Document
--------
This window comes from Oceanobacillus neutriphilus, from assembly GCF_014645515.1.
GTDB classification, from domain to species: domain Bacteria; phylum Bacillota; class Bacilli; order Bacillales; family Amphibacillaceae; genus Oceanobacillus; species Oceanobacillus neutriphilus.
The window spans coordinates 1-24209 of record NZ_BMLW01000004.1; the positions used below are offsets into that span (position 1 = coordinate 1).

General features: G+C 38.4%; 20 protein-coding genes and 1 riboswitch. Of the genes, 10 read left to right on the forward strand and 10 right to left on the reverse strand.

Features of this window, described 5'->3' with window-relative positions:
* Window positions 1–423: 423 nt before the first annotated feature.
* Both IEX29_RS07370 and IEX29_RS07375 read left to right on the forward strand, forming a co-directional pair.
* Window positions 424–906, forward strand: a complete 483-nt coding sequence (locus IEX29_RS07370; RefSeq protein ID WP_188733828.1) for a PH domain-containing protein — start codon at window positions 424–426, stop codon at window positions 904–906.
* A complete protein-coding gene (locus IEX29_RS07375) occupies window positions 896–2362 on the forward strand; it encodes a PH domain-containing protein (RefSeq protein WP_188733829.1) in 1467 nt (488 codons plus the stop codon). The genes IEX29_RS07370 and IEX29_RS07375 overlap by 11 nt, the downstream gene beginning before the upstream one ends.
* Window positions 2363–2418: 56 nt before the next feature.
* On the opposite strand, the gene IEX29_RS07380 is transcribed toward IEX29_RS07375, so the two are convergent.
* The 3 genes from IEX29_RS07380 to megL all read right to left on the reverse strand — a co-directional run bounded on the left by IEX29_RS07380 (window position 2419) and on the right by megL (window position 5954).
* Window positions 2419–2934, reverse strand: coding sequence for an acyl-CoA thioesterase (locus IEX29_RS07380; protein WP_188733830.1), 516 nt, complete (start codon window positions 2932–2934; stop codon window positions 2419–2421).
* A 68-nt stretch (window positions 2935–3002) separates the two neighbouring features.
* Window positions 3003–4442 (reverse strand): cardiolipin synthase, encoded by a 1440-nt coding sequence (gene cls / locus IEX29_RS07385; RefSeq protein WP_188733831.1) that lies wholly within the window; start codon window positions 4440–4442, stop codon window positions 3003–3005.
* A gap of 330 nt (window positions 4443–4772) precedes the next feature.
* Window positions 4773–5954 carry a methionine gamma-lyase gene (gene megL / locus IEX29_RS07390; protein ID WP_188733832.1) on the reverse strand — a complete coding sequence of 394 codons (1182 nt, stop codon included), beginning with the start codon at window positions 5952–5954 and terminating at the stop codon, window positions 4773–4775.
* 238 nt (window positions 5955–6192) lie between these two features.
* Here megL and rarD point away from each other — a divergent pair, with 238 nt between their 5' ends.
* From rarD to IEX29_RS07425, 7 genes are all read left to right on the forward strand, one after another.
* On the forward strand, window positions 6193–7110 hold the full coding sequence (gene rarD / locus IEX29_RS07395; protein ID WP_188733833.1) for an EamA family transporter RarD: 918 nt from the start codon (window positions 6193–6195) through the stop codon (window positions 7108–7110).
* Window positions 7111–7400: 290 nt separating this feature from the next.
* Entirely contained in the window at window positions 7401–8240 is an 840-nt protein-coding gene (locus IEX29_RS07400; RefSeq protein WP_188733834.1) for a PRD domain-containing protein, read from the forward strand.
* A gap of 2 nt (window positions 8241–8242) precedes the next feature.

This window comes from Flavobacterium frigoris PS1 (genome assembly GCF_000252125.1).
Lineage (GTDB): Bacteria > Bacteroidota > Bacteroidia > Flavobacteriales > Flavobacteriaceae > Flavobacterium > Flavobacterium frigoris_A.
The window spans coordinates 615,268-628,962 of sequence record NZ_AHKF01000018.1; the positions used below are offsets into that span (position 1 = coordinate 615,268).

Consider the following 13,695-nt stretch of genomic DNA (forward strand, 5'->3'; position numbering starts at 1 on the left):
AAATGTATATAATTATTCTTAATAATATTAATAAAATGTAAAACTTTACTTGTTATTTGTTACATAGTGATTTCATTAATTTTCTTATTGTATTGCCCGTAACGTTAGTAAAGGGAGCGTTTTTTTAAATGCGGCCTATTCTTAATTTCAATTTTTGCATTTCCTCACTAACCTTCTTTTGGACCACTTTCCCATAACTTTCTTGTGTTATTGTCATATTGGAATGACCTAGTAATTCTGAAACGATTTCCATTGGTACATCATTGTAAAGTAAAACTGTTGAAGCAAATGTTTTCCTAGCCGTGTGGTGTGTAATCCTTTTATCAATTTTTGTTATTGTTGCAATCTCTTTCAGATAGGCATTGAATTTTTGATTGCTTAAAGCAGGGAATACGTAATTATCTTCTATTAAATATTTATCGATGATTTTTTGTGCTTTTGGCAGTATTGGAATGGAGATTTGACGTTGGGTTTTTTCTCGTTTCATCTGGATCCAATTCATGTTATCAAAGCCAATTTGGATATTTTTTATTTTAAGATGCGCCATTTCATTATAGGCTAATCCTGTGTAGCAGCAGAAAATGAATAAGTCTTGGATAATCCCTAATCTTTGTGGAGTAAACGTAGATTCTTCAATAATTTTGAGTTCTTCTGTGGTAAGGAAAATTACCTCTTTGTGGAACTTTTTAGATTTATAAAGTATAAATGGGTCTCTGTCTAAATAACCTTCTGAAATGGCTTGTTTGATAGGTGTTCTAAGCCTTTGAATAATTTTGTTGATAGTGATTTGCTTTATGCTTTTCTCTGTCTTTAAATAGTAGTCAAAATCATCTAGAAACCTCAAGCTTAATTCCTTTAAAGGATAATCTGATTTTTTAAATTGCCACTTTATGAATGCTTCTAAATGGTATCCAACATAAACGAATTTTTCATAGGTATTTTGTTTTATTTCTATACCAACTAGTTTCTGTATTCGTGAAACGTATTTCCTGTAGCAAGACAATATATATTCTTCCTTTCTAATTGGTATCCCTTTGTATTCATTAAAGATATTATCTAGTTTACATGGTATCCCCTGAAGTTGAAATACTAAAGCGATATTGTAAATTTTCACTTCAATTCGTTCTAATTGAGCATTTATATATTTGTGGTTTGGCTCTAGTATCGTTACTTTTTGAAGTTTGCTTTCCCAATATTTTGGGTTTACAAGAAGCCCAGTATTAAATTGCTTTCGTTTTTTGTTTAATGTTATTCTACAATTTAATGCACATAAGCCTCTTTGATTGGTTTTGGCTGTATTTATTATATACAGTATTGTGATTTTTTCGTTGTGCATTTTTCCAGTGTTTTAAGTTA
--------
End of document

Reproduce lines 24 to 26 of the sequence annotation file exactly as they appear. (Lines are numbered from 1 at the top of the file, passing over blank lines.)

* A gap of 2 nt (window positions 8241–8242) precedes the next feature.

This window comes from Flavobacterium frigoris PS1 (genome assembly GCF_000252125.1).
Lineage (GTDB): Bacteria > Bacteroidota > Bacteroidia > Flavobacteriales > Flavobacteriaceae > Flavobacterium > Flavobacterium frigoris_A.